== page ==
I know that things here at The Motherhood Project have been pretty quiet! Between our collaborative team, we’ve sold businesses, had sick kids, moved house, had new babies, been sick ourselves, suffered loss, death, sickness and stress in our families and close friends. In other words… life… Sometimes it feels like all the pieces have fallen apart, and then we have to pick ourselves up and put the puzzle back together. When this happens, the rest of life still goes on – school pick ups, dinners to be cooked, lunches to be packed, work to go to, washing to be done…. And it can feel so very very hard.   If you’re feeling overwhelmed and your pieces are scattered around you, here are some of our top tips to help put it all back together again: *Take a deep breath. Well, actually take a few. Slow your breathing down, calm yourself. *Prioritise. Put the biggest pieces back together first. If there is food in the house and meals can be made, life can go on! Clean clothes are another priority. Cobwebs are absolutely not! *Seek help. Ask friends or family to help you get back on your feet. Or, ask if they can help by looking after the kids so you can catch up on jobs that need doing. *Absolutely look after yourself. Eat very well, take half an hour each day to walk outside (vit d, sunshine, fresh air, exercise – its all powerfully going to recharge your batteries and give you the strength to keep going. Sleep! *Make a plan. Do it for the day or for the week. Avoid a rigid one where there is no room for fallout, instead opt for a loose plan to help keep you on track. Mine looks like: a load of washing, lunchboxes, ONE job for the day, go for a walk, pick up kids, make dinner, early night. On a good day, I could do 6 jobs. But on a bad day, I’m struggling to do one. So anything else is a bonus and I don’t end up beating myself up! *Make it fun. When the going gets tough – its important to get out there and make some fun and special moments to remind you why you’re surviving!!! Take the kids somewhere easy but enjoyable, catch up with some friends, or organise a date night.   Sometimes it can take three times as long to pick up the pieces as it did for it all to fall apart! Have faith, you’ll get there!   PS – to our awesome collaborators – keep your heads up!!! We’re gonna survive this!!!     xx The Motherhood Project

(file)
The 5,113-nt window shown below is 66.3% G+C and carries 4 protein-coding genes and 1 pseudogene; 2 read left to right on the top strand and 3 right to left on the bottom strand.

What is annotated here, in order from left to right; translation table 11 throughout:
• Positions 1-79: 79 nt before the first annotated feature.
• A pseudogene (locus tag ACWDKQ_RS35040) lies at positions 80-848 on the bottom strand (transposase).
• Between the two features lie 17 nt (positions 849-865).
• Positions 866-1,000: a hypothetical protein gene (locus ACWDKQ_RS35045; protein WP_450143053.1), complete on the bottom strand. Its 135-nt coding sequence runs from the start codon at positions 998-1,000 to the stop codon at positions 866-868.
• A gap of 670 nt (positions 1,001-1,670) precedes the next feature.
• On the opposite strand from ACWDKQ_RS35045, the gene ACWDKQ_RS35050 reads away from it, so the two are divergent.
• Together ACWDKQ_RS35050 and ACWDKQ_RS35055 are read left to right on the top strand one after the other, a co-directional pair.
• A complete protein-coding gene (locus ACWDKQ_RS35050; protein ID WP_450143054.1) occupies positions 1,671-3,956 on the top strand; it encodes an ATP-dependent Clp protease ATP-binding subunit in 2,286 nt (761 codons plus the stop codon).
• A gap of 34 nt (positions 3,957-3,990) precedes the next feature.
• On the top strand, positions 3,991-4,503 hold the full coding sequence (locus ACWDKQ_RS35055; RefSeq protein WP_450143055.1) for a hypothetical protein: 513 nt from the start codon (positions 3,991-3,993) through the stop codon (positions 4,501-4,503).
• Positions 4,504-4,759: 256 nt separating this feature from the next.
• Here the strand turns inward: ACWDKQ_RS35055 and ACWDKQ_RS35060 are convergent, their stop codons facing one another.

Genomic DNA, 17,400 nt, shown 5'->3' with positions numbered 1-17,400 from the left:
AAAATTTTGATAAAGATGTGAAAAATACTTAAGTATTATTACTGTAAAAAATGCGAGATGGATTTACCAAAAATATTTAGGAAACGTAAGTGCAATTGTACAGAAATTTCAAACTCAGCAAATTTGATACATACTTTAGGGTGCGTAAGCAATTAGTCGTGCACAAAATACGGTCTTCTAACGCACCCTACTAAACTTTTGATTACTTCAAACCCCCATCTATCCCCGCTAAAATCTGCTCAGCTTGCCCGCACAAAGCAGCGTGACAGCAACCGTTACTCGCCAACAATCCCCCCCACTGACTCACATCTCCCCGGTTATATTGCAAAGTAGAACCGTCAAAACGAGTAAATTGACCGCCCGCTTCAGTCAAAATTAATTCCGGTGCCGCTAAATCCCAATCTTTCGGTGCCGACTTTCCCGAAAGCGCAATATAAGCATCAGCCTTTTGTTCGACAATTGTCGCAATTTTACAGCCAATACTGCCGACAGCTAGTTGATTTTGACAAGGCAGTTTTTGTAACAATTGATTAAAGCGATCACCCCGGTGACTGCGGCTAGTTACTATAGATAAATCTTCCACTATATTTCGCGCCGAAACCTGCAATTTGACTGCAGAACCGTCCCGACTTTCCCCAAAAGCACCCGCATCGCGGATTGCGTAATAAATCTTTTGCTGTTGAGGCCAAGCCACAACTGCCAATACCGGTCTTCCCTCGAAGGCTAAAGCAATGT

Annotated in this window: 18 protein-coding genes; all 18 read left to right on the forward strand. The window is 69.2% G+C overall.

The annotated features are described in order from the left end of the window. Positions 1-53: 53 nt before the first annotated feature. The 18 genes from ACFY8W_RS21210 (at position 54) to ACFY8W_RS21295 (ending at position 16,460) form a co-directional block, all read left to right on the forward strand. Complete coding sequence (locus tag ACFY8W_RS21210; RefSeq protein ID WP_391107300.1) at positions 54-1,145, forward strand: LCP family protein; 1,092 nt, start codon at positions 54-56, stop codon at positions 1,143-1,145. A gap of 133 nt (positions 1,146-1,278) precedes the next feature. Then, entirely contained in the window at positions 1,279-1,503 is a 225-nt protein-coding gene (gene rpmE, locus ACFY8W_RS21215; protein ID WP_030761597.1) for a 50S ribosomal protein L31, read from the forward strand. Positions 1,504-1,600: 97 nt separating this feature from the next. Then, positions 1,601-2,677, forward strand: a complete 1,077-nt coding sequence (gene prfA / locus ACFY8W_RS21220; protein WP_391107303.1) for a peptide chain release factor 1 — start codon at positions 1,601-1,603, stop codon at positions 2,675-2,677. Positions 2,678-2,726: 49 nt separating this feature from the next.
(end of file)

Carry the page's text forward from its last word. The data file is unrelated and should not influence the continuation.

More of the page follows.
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  • Why self-care is so important